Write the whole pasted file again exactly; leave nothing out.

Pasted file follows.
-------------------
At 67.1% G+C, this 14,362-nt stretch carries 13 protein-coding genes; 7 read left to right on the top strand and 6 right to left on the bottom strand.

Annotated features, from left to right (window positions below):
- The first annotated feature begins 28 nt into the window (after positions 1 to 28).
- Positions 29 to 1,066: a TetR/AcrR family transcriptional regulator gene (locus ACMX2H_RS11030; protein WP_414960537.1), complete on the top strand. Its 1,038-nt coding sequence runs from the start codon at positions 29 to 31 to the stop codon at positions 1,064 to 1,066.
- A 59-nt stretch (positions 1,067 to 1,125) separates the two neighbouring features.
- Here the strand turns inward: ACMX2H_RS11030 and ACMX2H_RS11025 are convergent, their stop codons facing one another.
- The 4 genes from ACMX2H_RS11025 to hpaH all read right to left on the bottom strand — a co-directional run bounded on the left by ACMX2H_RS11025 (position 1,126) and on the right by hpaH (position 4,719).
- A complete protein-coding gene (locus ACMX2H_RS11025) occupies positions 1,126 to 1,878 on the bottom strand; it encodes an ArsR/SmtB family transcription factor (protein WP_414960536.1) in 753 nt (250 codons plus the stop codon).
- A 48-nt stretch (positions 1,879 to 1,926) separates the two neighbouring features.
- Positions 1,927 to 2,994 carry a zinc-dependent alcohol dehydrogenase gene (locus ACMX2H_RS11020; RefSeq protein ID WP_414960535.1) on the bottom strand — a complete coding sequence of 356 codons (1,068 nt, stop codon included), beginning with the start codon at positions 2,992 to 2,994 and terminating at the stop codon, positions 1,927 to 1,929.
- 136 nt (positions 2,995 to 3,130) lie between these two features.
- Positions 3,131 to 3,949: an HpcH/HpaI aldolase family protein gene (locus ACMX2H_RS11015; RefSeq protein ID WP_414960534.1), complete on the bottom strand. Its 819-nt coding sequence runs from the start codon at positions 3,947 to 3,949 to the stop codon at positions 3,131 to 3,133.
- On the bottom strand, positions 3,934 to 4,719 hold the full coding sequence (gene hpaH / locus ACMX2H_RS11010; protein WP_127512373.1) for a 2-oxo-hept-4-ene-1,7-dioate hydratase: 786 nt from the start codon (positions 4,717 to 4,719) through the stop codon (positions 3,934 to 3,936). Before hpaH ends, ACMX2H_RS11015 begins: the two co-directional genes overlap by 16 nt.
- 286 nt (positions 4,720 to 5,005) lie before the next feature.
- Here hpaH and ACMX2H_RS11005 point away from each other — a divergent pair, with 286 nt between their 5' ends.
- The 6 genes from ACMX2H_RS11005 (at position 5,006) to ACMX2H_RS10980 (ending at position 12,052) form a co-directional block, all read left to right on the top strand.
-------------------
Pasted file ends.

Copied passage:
At 67.1% G+C, this 14,362-nt stretch carries 13 protein-coding genes; 7 read left to right on the top strand and 6 right to left on the bottom strand.

Annotated features, from left to right (window positions below):
- The first annotated feature begins 28 nt into the window (after positions 1 to 28).
- Positions 29 to 1,066: a TetR/AcrR family transcriptional regulator gene (locus ACMX2H_RS11030; protein WP_414960537.1), complete on the top strand. Its 1,038-nt coding sequence runs from the start codon at positions 29 to 31 to the stop codon at positions 1,064 to 1,066.
- A 59-nt stretch (positions 1,067 to 1,125) separates the two neighbouring features.
- Here the strand turns inward: ACMX2H_RS11030 and ACMX2H_RS11025 are convergent, their stop codons facing one another.
- The 4 genes from ACMX2H_RS11025 to hpaH all read right to left on the bottom strand — a co-directional run bounded on the left by ACMX2H_RS11025 (position 1,126) and on the right by hpaH (position 4,719).
- A complete protein-coding gene (locus ACMX2H_RS11025) occupies positions 1,126 to 1,878 on the bottom strand; it encodes an ArsR/SmtB family transcription factor (protein WP_414960536.1) in 753 nt (250 codons plus the stop codon).
- A 48-nt stretch (positions 1,879 to 1,926) separates the two neighbouring features.
- Positions 1,927 to 2,994 carry a zinc-dependent alcohol dehydrogenase gene (locus ACMX2H_RS11020; RefSeq protein ID WP_414960535.1) on the bottom strand — a complete coding sequence of 356 codons (1,068 nt, stop codon included), beginning with the start codon at positions 2,992 to 2,994 and terminating at the stop codon, positions 1,927 to 1,929.
- 136 nt (positions 2,995 to 3,130) lie between these two features.
- Positions 3,131 to 3,949: an HpcH/HpaI aldolase family protein gene (locus ACMX2H_RS11015; RefSeq protein ID WP_414960534.1), complete on the bottom strand. Its 819-nt coding sequence runs from the start codon at positions 3,947 to 3,949 to the stop codon at positions 3,131 to 3,133.
- On the bottom strand, positions 3,934 to 4,719 hold the full coding sequence (gene hpaH / locus ACMX2H_RS11010; protein WP_127512373.1) for a 2-oxo-hept-4-ene-1,7-dioate hydratase: 786 nt from the start codon (positions 4,717 to 4,719) through the stop codon (positions 3,934 to 3,936). Before hpaH ends, ACMX2H_RS11015 begins: the two co-directional genes overlap by 16 nt.
- 286 nt (positions 4,720 to 5,005) lie before the next feature.
- Here hpaH and ACMX2H_RS11005 point away from each other — a divergent pair, with 286 nt between their 5' ends.
- The 6 genes from ACMX2H_RS11005 (at position 5,006) to ACMX2H_RS10980 (ending at position 12,052) form a co-directional block, all read left to right on the top strand.